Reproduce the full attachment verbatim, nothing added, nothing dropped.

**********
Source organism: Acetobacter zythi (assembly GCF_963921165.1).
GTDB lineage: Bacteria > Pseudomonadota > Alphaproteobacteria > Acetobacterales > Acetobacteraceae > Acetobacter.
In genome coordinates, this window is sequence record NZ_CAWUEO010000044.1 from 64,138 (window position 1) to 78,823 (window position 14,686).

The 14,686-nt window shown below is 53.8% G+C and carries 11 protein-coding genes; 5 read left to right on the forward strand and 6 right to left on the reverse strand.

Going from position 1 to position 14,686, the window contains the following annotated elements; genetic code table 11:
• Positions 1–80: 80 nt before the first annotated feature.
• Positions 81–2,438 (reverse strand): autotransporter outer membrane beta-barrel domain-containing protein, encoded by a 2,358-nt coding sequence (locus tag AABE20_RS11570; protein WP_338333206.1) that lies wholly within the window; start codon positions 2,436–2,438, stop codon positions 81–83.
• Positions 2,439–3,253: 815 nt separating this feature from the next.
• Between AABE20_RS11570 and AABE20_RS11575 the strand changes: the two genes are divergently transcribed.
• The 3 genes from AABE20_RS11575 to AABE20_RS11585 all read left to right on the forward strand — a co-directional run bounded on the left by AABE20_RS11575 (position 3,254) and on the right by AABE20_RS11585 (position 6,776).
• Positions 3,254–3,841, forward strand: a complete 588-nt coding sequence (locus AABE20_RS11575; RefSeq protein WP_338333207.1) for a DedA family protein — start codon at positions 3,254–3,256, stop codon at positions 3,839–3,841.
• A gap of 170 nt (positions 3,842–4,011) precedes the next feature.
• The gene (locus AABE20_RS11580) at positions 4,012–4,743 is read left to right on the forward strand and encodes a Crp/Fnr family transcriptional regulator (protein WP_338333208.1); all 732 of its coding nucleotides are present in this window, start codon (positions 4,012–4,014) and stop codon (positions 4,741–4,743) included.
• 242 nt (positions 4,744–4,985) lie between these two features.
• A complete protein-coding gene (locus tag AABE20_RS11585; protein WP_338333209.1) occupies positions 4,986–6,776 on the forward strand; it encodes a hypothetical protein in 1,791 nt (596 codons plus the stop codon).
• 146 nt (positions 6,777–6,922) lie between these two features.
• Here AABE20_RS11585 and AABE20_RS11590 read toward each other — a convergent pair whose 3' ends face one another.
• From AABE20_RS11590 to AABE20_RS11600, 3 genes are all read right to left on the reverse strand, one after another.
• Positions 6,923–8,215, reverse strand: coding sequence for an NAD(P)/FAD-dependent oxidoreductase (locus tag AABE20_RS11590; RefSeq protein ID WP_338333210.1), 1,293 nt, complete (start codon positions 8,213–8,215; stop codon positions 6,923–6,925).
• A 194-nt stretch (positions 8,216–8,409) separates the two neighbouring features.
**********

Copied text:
Source organism: Acetobacter zythi (assembly GCF_963921165.1).
GTDB lineage: Bacteria > Pseudomonadota > Alphaproteobacteria > Acetobacterales > Acetobacteraceae > Acetobacter.
In genome coordinates, this window is sequence record NZ_CAWUEO010000044.1 from 64,138 (window position 1) to 78,823 (window position 14,686).

The 14,686-nt window shown below is 53.8% G+C and carries 11 protein-coding genes; 5 read left to right on the forward strand and 6 right to left on the reverse strand.

Going from position 1 to position 14,686, the window contains the following annotated elements; genetic code table 11:
• Positions 1–80: 80 nt before the first annotated feature.
• Positions 81–2,438 (reverse strand): autotransporter outer membrane beta-barrel domain-containing protein, encoded by a 2,358-nt coding sequence (locus tag AABE20_RS11570; protein WP_338333206.1) that lies wholly within the window; start codon positions 2,436–2,438, stop codon positions 81–83.
• Positions 2,439–3,253: 815 nt separating this feature from the next.
• Between AABE20_RS11570 and AABE20_RS11575 the strand changes: the two genes are divergently transcribed.
• The 3 genes from AABE20_RS11575 to AABE20_RS11585 all read left to right on the forward strand — a co-directional run bounded on the left by AABE20_RS11575 (position 3,254) and on the right by AABE20_RS11585 (position 6,776).
• Positions 3,254–3,841, forward strand: a complete 588-nt coding sequence (locus AABE20_RS11575; RefSeq protein WP_338333207.1) for a DedA family protein — start codon at positions 3,254–3,256, stop codon at positions 3,839–3,841.
• A gap of 170 nt (positions 3,842–4,011) precedes the next feature.
• The gene (locus AABE20_RS11580) at positions 4,012–4,743 is read left to right on the forward strand and encodes a Crp/Fnr family transcriptional regulator (protein WP_338333208.1); all 732 of its coding nucleotides are present in this window, start codon (positions 4,012–4,014) and stop codon (positions 4,741–4,743) included.
• 242 nt (positions 4,744–4,985) lie between these two features.
• A complete protein-coding gene (locus tag AABE20_RS11585; protein WP_338333209.1) occupies positions 4,986–6,776 on the forward strand; it encodes a hypothetical protein in 1,791 nt (596 codons plus the stop codon).
• 146 nt (positions 6,777–6,922) lie between these two features.
• Here AABE20_RS11585 and AABE20_RS11590 read toward each other — a convergent pair whose 3' ends face one another.
• From AABE20_RS11590 to AABE20_RS11600, 3 genes are all read right to left on the reverse strand, one after another.
• Positions 6,923–8,215, reverse strand: coding sequence for an NAD(P)/FAD-dependent oxidoreductase (locus tag AABE20_RS11590; RefSeq protein ID WP_338333210.1), 1,293 nt, complete (start codon positions 8,213–8,215; stop codon positions 6,923–6,925).
• A 194-nt stretch (positions 8,216–8,409) separates the two neighbouring features.